…not sure if bandits are indeed “foreigners” – RamjattanBy Bhisham MohamedIn light of the recent robberies committed on two prominent mining camps in Guyana’s interior locations over the past two weeks, Public Security Minister Khemraj Ramjattan on Monday said security forces are contemplating the implementation of aerial surveillance in mining areas.Public Security Minister Khemraj RamjattanMinister Ramjattan, however, believes that although the idea of implementing the aerial surveillance is a good one, the need for patrols on the ground is also important. He has, however, admitted that there are challenges in the hinterland communities.In a telephone interview with this publication, the minister explained that the Public Security Ministry is looking at efforts to strengthen surveillance of the “extraordinary” territory involved, and as such, more gun licences are being made available to miners to assist them in protecting their properties.“There are also some security firms that are contracted by the miners to provide the necessary protection, but I agree (that) the Guyana Police Force’s presence is needed in those mining areas,” the minister told Guyana Times.He could not confirm whether those security personnel are trained to deal with situations such as the robbed mining camps had faced.“In the last robbery, involving the Chinese mining camp, we were told that a security firm was contracted to provide security, but we are not sure what took place; and that brings back the question of training,” Ramjattan said.ChallengesCommander Kevin AdonisHe posited that getting Police officers to a crime scene in hinterland areas is quite a challenge.“Due to the mountainous terrain, it is sometimes difficult to reach at a location in a timely manner. Most times the use of ATVs are recommended, but in some cases, it’s boat and foot,” he related.Divisional Commander Kevin Adonis has expressed an opinion similar to the minister’s when referring to the latest robbery committed on the Chinese mining camp.“The closest Police outpost to the Black Water area is at Eteringbang, and it took a team of Police ranks and soldiers four hours to reach the location. The ranks had to use boats, and then walk some distance. It is not a case that as soon as these crimes are committed, the Police can react right away,” Adonis stated.Adonis added that the soldiers and Police are doing an exceptional job, considering the challenges. Protecting Guyana’s borders is paramount, he noted, but added that, at the same time, an investigation has been actually launched to determine whether or not the crimes are committed by foreigners.Also touching on this issue, the Public Security Minister noted that he is awaiting a report from the Commissioner of Police with the findings of an investigation that was launched into the robberies.“As of now, we are aware that the people who committed the crimes spoke broken English, some Portuguese and some Spanish… This does not mean that they are foreigners… We have some smart Guyanese criminals who would use the little foreign language they know to make it look as if it is a bunch of foreigners who are trespassing on Guyana’s territory to commit the acts,” Minister Ramjattan said.He added that law enforcement officers are presently interviewing persons in the area to find out if they had seen any unusual movements by foreigners in the past weeks.About two weeks ago, four armed men staged a robbery on a mining camp at Baboon Backdam, Cuyuni River, Region Seven, escaping therefrom with millions of dollars’ worth of raw gold and other valuables, including a licensed shotgun.The bandits were reportedly armed with rifles and shotguns, and were clad in dark-coloured clothing. They also spoke a foreign language, allegedly Spanish or Portuguese.Initial investigations have revealed that about 28 workers attached to Mohamed’s Enterprise were in the mining camp when the men held the camp hostage. The miners were ordered to hand over all the raw gold that was kept in the camp, and all the personal items, including the shotgun.After committing the robbery, the gunmen disappeared.On Wednesday last, a group of four armed men — who also reportedly spoke Portuguese, broken English and Spanish — carried out a brazen daylight robbery on the China High Tech Mining Company at Black Water Backdam, Cuyuni River, Region Seven (Cuyuni-Mazaruni).The men, all masked, carted off 50 ounces of raw gold, estimated at $13 million; US$500, and two GPS systems belonging to the owner of the mining company.They also took one 12-gauge semi-automatic shotgun with six matching rounds, and one AR rifle along with eight matching rounds, property of Mark’s Interior Communication.The Police have not as yet arrested anyone in connection with the robberies.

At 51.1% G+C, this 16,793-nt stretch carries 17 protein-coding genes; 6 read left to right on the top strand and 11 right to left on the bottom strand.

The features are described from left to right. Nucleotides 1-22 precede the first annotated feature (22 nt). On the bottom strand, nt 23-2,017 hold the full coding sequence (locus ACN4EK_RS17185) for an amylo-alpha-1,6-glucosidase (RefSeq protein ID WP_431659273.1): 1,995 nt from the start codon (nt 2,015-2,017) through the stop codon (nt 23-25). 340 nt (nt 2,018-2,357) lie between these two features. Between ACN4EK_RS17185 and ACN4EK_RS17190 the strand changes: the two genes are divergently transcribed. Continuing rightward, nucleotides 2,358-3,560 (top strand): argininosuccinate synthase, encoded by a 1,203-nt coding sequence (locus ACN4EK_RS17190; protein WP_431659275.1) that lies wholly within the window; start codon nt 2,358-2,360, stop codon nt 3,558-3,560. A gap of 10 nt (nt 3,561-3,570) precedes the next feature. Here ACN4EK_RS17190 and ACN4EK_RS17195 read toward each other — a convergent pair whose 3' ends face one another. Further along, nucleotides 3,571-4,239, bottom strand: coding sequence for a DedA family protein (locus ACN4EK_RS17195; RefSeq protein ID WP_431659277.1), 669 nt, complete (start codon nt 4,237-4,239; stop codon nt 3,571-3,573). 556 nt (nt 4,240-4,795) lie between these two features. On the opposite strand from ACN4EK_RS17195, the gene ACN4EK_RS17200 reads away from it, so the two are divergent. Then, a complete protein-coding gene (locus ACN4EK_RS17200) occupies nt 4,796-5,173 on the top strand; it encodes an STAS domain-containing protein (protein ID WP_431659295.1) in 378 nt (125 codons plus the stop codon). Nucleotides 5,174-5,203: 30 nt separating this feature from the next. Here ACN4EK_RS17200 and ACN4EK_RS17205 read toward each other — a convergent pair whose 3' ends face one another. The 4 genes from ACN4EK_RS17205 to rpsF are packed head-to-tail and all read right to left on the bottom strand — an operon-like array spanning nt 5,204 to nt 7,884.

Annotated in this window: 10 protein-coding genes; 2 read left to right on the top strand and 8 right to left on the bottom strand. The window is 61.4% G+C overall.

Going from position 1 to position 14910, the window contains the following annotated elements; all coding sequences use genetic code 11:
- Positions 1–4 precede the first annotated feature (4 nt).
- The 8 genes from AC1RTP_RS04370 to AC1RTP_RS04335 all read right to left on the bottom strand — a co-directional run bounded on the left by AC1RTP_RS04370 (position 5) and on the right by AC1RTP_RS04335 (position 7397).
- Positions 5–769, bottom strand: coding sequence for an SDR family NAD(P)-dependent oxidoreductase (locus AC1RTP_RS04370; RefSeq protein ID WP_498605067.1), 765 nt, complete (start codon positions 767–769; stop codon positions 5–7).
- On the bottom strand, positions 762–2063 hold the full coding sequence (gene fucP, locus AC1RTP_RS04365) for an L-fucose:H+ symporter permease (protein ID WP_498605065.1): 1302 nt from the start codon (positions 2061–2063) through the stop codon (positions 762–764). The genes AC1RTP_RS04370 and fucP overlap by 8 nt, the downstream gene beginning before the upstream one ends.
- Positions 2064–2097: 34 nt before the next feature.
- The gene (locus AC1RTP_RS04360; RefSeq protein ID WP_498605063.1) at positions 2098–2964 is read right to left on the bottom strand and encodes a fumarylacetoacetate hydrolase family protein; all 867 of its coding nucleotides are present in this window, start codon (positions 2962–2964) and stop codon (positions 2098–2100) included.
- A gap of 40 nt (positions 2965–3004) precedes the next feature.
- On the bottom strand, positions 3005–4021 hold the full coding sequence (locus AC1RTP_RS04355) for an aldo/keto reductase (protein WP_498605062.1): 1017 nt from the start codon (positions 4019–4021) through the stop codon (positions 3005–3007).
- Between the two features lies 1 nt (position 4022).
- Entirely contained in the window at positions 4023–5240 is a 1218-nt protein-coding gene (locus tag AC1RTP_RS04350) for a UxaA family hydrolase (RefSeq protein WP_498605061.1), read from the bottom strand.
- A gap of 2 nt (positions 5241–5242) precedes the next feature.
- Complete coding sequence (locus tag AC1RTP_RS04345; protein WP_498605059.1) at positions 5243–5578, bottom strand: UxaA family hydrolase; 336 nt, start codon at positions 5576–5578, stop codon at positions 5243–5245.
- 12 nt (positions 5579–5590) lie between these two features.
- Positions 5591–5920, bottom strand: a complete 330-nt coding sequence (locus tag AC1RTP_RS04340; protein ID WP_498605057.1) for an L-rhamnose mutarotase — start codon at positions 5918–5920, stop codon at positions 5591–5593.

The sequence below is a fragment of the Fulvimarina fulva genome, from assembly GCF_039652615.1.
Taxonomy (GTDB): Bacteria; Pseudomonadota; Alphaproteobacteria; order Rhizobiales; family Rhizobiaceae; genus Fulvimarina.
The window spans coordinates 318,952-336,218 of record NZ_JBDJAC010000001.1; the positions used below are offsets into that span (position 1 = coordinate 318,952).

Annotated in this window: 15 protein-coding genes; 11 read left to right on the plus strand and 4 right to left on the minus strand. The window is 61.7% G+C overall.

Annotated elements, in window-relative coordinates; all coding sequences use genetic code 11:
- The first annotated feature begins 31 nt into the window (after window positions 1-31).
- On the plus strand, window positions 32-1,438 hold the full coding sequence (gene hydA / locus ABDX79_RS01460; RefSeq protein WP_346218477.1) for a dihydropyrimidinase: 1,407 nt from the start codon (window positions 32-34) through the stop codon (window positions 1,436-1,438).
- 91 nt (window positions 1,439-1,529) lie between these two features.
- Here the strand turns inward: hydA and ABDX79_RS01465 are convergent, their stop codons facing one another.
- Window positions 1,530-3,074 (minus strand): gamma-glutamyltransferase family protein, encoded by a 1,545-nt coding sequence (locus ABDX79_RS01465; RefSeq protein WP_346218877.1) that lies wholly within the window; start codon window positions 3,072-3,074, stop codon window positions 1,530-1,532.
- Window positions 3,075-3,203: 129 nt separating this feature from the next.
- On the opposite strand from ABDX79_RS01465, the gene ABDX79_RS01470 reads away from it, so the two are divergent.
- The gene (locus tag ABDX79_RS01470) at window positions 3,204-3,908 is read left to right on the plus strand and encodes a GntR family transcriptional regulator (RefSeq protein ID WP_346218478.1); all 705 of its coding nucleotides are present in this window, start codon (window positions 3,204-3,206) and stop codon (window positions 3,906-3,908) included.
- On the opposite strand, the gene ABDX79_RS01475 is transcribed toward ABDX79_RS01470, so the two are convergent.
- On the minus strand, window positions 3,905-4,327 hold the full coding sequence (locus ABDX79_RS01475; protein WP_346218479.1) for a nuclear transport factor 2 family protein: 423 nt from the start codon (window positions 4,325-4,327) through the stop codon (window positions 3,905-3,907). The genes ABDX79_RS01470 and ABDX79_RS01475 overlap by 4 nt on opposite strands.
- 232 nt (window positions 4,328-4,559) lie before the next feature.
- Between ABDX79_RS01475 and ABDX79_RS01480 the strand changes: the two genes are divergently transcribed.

A symposium at Massey University in New Zealand has come up with a profound thought: self-control is a key to a happier life. Academics have helped themselves to an ancient notion that teaching self-control to children leads to happier outcomes as adults. Did the world need science to reach this conclusion? Self-control is an important virtue in many religions and philosophies, such as Judaism and Stoicism. But at the symposium, “Head of School Associate Professor Cindy Kiro, a former Children’s Commissioner, says the symposium would bring together some of the most prominent scientists, health researchers, community providers and policy makers in New Zealand to make sure that “science informs policy” on such matters. The press release from Massey University said nothing about parents, churches, synagogues or other non-scientific entities having any role in teaching self-control to children. Rather, “If we can do the right things to promote self-control among children when they are young, we will significantly improve their chances of economic wellbeing, good health and lower participation in crime when they are adults,” according to a professor involved. The press release was echoed on PhysOrg.We need science telling us about obvious things like “self control is valuable” like we need government telling us to be kind to one another. Teaching self-control belongs at home, but only by parents guided by the Creator’s instruction manual. Scientists and educators cannot direct knowledge and virtue to good ends. Just as a well-taught mathematician can be a better swindler, a self-controlled sinner could become a radical terrorist, or a follower of a false religion willing to endure useless acts of self-torture. Self-control must be directed to good ends, but who decides the good ends? It takes self-control to become a champion athlete or skilled musician. These are best as individual decisions. Beware the government or scientocracy (see ID the Future) that decides the ends and trains its citizens, like Hitler Youth, to accomplish its political desires. Virtuous self-control requires submission to the Creator. Paul said that self-control is a fruit of the Spirit (Galatians 5:23, I Timothy 1:7). In the last days, he said, people would be without self-control (2 Timothy 3:3). That is the natural state to which people descend without pressure from outside or inside. Can scientists, educators and government bureaucrats lacking the spirit of God produce a self-controlled society? How can they decide on “the right thing” for children? What does “right” mean for someone who believes in evolution or scientism? They have neither the means nor the ends to accomplish such feats among a population of sinners. Imagine teaching Johnny, “Now today, Johnny, we are going to teach you how to be self-controlled.” What answer could they give to “Why should I?” It’s doubtful that an answer like ,“You’ll be happier twenty years from now,” will carry much weight to a youngster who, as a self-indulgent brat, cares only about the present. To be lasting, self-control must be seen as a responsibility or duty toward our Maker. It is a virtue that is expected of us, but something for which (in relation to God) we are incapable of producing on our own. Righteous self-control has to start on the inside. Let those lacking self-control repent before God for their autonomy and self-indulgence. Let them submit to Christ for redemption and reconciliation. Let them receive God’s spirit and be grafted into His life. Then they will have the resources for learning self-control. Churches, don’t outsource the teaching of self-control or any other virtue to scientists. Bring the scientists inside. They need it, too.(Visited 14 times, 1 visits today)FacebookTwitterPinterestSave分享0